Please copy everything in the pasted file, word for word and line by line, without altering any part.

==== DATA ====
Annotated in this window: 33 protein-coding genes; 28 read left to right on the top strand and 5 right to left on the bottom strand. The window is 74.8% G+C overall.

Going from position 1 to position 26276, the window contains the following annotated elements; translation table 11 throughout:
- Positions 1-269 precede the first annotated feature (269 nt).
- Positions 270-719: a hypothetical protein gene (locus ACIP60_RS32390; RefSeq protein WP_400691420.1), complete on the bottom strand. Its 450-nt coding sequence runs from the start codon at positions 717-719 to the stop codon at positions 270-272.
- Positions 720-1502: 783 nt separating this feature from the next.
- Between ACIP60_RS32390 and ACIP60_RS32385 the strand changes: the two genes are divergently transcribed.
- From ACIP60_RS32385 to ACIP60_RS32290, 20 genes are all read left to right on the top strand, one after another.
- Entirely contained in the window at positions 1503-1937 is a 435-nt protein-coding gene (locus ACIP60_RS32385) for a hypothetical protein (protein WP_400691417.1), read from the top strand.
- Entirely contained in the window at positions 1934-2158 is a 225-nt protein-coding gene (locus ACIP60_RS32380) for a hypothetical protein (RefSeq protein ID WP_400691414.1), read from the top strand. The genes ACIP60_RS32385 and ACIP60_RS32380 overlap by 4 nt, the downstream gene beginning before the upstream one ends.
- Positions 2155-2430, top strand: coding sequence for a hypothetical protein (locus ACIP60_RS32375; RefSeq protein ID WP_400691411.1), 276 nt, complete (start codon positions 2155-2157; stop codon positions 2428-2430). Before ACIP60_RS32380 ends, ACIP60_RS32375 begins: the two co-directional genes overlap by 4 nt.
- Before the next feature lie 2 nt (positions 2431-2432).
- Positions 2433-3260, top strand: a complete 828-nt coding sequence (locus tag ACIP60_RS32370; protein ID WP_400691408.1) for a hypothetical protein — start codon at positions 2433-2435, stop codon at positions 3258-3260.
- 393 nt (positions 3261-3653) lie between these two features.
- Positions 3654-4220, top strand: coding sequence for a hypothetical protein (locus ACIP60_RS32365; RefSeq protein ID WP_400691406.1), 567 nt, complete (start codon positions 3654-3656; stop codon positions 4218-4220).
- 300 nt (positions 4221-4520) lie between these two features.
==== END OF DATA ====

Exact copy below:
Annotated in this window: 33 protein-coding genes; 28 read left to right on the top strand and 5 right to left on the bottom strand. The window is 74.8% G+C overall.

Going from position 1 to position 26276, the window contains the following annotated elements; translation table 11 throughout:
- Positions 1-269 precede the first annotated feature (269 nt).
- Positions 270-719: a hypothetical protein gene (locus ACIP60_RS32390; RefSeq protein WP_400691420.1), complete on the bottom strand. Its 450-nt coding sequence runs from the start codon at positions 717-719 to the stop codon at positions 270-272.
- Positions 720-1502: 783 nt separating this feature from the next.
- Between ACIP60_RS32390 and ACIP60_RS32385 the strand changes: the two genes are divergently transcribed.
- From ACIP60_RS32385 to ACIP60_RS32290, 20 genes are all read left to right on the top strand, one after another.
- Entirely contained in the window at positions 1503-1937 is a 435-nt protein-coding gene (locus ACIP60_RS32385) for a hypothetical protein (protein WP_400691417.1), read from the top strand.
- Entirely contained in the window at positions 1934-2158 is a 225-nt protein-coding gene (locus ACIP60_RS32380) for a hypothetical protein (RefSeq protein ID WP_400691414.1), read from the top strand. The genes ACIP60_RS32385 and ACIP60_RS32380 overlap by 4 nt, the downstream gene beginning before the upstream one ends.
- Positions 2155-2430, top strand: coding sequence for a hypothetical protein (locus ACIP60_RS32375; RefSeq protein ID WP_400691411.1), 276 nt, complete (start codon positions 2155-2157; stop codon positions 2428-2430). Before ACIP60_RS32380 ends, ACIP60_RS32375 begins: the two co-directional genes overlap by 4 nt.
- Before the next feature lie 2 nt (positions 2431-2432).
- Positions 2433-3260, top strand: a complete 828-nt coding sequence (locus tag ACIP60_RS32370; protein ID WP_400691408.1) for a hypothetical protein — start codon at positions 2433-2435, stop codon at positions 3258-3260.
- 393 nt (positions 3261-3653) lie between these two features.
- Positions 3654-4220, top strand: coding sequence for a hypothetical protein (locus ACIP60_RS32365; RefSeq protein ID WP_400691406.1), 567 nt, complete (start codon positions 3654-3656; stop codon positions 4218-4220).
- 300 nt (positions 4221-4520) lie between these two features.